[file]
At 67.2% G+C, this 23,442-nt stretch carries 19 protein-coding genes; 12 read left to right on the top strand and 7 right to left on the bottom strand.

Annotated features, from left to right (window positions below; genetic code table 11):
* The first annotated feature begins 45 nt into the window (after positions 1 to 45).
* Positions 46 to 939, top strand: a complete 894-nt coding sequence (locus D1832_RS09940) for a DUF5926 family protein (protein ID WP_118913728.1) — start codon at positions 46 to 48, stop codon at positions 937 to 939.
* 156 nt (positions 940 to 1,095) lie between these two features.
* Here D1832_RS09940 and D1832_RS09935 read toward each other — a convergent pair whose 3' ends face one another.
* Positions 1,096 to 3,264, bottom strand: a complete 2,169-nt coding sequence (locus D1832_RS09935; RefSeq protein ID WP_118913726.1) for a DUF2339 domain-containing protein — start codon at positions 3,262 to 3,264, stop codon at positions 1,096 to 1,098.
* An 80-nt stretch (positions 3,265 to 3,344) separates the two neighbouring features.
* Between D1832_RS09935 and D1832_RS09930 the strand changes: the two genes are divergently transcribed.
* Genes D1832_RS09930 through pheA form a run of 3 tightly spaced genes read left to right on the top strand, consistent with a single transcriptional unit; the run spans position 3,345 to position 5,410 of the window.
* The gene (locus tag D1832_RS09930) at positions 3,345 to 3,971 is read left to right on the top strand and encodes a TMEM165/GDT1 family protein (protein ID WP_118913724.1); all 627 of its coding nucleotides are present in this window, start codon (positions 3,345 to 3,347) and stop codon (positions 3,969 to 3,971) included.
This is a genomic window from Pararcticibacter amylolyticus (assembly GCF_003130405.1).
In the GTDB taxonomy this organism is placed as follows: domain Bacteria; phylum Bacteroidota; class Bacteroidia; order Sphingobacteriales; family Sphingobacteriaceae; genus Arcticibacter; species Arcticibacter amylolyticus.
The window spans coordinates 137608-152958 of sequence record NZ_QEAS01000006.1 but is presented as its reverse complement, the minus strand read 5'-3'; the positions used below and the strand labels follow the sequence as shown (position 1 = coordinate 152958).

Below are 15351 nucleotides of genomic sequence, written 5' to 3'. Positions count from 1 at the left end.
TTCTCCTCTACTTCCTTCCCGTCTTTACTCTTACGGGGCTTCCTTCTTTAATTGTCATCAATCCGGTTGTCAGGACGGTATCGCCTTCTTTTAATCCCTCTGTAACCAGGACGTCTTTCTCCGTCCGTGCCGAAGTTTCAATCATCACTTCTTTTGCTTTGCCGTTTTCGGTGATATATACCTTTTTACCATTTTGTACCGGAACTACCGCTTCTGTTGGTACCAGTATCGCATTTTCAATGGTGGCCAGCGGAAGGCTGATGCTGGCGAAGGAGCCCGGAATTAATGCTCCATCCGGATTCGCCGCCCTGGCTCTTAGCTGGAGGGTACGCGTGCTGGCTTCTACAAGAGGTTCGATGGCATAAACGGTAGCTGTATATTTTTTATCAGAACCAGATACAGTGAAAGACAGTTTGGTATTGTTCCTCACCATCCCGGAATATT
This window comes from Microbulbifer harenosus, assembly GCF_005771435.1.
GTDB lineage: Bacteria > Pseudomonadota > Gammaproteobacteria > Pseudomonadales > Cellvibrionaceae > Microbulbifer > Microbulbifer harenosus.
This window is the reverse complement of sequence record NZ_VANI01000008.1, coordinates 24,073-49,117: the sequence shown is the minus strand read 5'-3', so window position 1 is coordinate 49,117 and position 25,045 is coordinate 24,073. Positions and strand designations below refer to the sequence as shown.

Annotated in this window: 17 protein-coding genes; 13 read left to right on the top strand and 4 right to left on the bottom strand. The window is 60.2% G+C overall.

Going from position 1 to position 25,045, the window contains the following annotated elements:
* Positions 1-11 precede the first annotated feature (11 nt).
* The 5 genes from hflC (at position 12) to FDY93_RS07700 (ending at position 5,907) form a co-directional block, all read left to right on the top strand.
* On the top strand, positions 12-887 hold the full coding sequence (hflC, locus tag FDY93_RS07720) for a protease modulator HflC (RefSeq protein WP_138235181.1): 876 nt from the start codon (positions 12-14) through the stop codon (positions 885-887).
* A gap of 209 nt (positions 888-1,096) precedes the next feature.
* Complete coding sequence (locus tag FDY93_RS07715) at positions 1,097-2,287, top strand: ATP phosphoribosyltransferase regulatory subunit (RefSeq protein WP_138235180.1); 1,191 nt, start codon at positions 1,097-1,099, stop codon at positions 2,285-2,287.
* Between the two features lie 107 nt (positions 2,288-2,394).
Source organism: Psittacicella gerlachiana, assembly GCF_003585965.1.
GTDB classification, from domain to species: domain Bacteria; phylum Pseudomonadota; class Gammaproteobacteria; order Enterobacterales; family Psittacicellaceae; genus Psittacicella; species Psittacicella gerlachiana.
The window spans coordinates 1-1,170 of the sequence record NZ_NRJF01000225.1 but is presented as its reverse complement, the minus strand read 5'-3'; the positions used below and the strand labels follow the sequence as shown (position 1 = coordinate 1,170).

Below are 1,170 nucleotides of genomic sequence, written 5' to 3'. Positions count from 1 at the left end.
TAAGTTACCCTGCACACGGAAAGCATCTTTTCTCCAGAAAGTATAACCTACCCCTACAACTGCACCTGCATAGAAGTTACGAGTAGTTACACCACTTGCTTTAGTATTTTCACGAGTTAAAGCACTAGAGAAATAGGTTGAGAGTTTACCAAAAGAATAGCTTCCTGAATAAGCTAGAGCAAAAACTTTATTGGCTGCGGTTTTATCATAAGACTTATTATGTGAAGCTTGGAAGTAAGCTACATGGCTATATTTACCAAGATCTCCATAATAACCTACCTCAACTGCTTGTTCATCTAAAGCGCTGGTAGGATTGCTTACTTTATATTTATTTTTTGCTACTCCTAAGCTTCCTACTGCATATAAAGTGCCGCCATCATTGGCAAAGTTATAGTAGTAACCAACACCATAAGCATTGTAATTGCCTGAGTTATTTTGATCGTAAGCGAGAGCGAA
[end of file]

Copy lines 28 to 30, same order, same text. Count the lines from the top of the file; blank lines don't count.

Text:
Source organism: Psittacicella gerlachiana, assembly GCF_003585965.1.
GTDB classification, from domain to species: domain Bacteria; phylum Pseudomonadota; class Gammaproteobacteria; order Enterobacterales; family Psittacicellaceae; genus Psittacicella; species Psittacicella gerlachiana.
The window spans coordinates 1-1,170 of the sequence record NZ_NRJF01000225.1 but is presented as its reverse complement, the minus strand read 5'-3'; the positions used below and the strand labels follow the sequence as shown (position 1 = coordinate 1,170).